The data economy: the whys VI - Mixing atoms and bits

Economy at the intersection of the world of atoms and world of bits.

I wrote on the transformation from atoms to bits and then back to atoms pointing out that these transformations on the one hand change the economic landscape flanking the economy of atoms with the data economy, and on the other hand the transformations create value. It is nothing strange, transformation applied to the world of atoms create value (VAT - Value Added Tax...) so no surprise that transformation applied to bits create value. However, the rules are different, because atoms and bits have different characteristics and I pointed out the differences between the two from an economic point of view. These differences are also opening opportunities to new breeds of companies with much less legacy and inertia (although in the last post I pointed out the the world of bits requires heavy/costly infrastructures to operate and these areas are the turf of big global companies).

Let's consider now the interplay of the two world from the point of view of user experience and from the economic point of view.

In the last two years we have characterised the focus of EIT Digital strategy as leveraging the blended world resulting from the interplay of atoms and bits. Today these two worlds are separated from one another although the shift from one to the other has become so easy, and frequent, that in most situation we no longer pay attention and we tend to see the two present at the same time: they not just overlap, they blend.

You sit in a theatre and wonder what's the age of the actor. Without even thinking your hand goes to your smartphone, a few keystrokes and you have her age on the screen. Back on the way home you receive a tweet of a road blocked for an accident occurred just minutes ago and you re-route your homeward journey without giving a second thought. At home you share your experience at the theatre with family and friends that happen to be scattered in several continents, by showing them parts that are already available on YouTube, again in a seamless way, so seamless in fact that we no longer perceive it as abnormal. It is our blended life.

And yet this new world is a mixture of different economic forces, the ones involving atoms and the ones involving bits. You have paid to access the show at the theatre (atoms) but you don't feel like paying when looking at clips from YouTube, you paid for the gasoline for your car to take you home but you feel you did not pay for the information that resulted in a rerouting of your journey and so on.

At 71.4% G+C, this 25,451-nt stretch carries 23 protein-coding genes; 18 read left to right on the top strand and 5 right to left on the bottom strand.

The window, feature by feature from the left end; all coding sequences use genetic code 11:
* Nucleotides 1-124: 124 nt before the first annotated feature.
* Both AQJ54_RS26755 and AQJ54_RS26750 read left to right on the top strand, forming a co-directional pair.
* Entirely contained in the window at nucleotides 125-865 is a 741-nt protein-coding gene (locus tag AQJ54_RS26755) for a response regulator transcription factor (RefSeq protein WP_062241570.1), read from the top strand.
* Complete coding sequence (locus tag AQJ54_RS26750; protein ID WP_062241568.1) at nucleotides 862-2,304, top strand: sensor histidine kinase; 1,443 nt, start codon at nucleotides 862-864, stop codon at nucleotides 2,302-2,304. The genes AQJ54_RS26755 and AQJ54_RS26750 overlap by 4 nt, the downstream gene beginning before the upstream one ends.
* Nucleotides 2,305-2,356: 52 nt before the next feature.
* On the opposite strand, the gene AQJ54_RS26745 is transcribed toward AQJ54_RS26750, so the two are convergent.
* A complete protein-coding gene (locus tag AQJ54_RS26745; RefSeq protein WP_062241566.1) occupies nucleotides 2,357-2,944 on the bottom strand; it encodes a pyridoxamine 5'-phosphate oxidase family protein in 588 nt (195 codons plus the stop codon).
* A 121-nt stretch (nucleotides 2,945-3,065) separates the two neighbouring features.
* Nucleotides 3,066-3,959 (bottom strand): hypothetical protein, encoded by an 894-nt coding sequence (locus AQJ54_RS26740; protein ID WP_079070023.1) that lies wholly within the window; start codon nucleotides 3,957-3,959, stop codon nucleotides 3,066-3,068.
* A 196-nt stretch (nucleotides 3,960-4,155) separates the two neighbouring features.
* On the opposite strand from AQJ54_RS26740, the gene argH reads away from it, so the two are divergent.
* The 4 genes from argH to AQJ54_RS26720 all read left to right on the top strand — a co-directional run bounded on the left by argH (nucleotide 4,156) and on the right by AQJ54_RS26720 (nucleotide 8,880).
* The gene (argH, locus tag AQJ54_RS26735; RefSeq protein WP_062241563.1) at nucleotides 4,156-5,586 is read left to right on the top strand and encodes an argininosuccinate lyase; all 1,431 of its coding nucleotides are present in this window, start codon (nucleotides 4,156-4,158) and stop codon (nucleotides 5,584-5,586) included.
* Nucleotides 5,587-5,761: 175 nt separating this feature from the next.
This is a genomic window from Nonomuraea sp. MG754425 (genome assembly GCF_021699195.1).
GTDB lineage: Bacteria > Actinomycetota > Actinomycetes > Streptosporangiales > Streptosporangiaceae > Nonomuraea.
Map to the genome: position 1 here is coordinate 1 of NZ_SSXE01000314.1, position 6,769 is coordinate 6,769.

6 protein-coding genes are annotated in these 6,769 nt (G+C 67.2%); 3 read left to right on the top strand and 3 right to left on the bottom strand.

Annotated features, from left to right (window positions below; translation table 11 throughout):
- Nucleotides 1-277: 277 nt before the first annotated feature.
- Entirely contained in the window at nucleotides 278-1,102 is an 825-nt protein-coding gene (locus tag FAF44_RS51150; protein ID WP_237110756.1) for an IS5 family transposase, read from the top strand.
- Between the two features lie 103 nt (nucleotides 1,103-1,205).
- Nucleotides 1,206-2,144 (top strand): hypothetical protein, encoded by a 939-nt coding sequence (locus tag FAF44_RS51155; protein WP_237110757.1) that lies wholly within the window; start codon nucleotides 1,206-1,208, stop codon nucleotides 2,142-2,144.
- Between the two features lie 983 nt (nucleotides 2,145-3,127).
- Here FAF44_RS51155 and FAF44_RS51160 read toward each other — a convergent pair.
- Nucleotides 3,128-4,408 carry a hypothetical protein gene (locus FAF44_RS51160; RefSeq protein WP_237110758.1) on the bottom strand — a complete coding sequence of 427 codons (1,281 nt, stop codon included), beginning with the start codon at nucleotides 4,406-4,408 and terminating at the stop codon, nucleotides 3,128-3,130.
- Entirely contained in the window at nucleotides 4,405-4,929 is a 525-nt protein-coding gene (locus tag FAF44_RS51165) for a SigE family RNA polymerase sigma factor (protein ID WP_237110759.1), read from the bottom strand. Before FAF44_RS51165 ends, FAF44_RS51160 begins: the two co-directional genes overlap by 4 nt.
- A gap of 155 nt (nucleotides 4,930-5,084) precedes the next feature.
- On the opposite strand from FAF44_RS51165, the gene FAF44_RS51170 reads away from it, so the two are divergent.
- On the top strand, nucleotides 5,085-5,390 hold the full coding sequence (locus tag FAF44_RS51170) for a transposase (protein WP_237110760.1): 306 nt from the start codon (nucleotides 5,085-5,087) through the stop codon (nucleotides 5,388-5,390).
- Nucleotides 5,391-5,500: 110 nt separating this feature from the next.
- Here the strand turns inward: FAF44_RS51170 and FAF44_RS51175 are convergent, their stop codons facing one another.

It almost seem that the economy of bits, the data economy, is for free. But there is no economy in a free world, by definition any economy is about value exchange.

The key to understanding what is going on is that in the economy of atoms the relation between fruition and payment/cost is clear whilst in the economy of bit it can be so indirect that it may seem to be a free lunch. 

That clip you saw on YouTube was paid every time you went to brush your teeth: YouTube makes money on advertisement and you as end customer end up paying for that advertisement when you buy a product. The toothpaste made the trick of providing you a free vision of a clip. However, the relation is so indirect (it might actually that somebody else is paying for your viewing the clip by buying the toothpaste) that you don't feel it.

From the market point of view these indirect models have changed the rules of the game. What used to be a valuable asset, the video content, is now becoming challenged by tons of content that is offered for free (most of YouTube content is produced by amateurs, in 30 days they upload on YouTube as much content that has been created by the three major US broadcasters in 30 years... see statistics). Notice that I am using YouTube as an example, but we could have taken Flickr, Instagram, FB, ...

The simplicity of access to bits in every moment and the effectiveness of the rendering of those bits into information is what makes blending a reality of our every day life.

This is going to move up one notch in the coming years with better access to augmented reality, where the world of bits is smeared on the world of atoms.  This is now happening in small niches (like the app Word Lens by Quest Visual that has been acquired by Google).

An interesting example is THE Vision Of Infinite Dimension (see the clip), THE VOID, an initiative of an entrepreneur to create Augmented Reality amusement parks, the first one to open in 2016 in Salt Lake City. THE VOID will make use of advanced, but affordable, technologies that can track a body and its every movement, and provide visual, tactile, olfactive and sounds sensations augmenting the feeling of reality. A true pillar made of atoms is rendered as the bark of a gigantic tree and so on. The proponents claim people will be living the movie, rather than watching it.

This is clearly a niche application but over time it will percolate in our everyday experience bringing the blending of atoms and bits to new levels.

This will enable the interplay of even more companies and business, some rooted in the atoms economies others in the bit economies.

As I pointed out in the previous post in this series, the data economy requires the availability of infrastructures (for storage, access, processing) but small companies can well used virtualised infrastructures where the data economy rules apply. This is what we see happening.

We are also seeing something more: small companies living in the atoms economy are making use of the bits economy to drastically slash their cost, moving most of their processes onto virtual infrastructures (Cloud and more). This is also part of the blended world we are living in.

Author - Roberto Saracco

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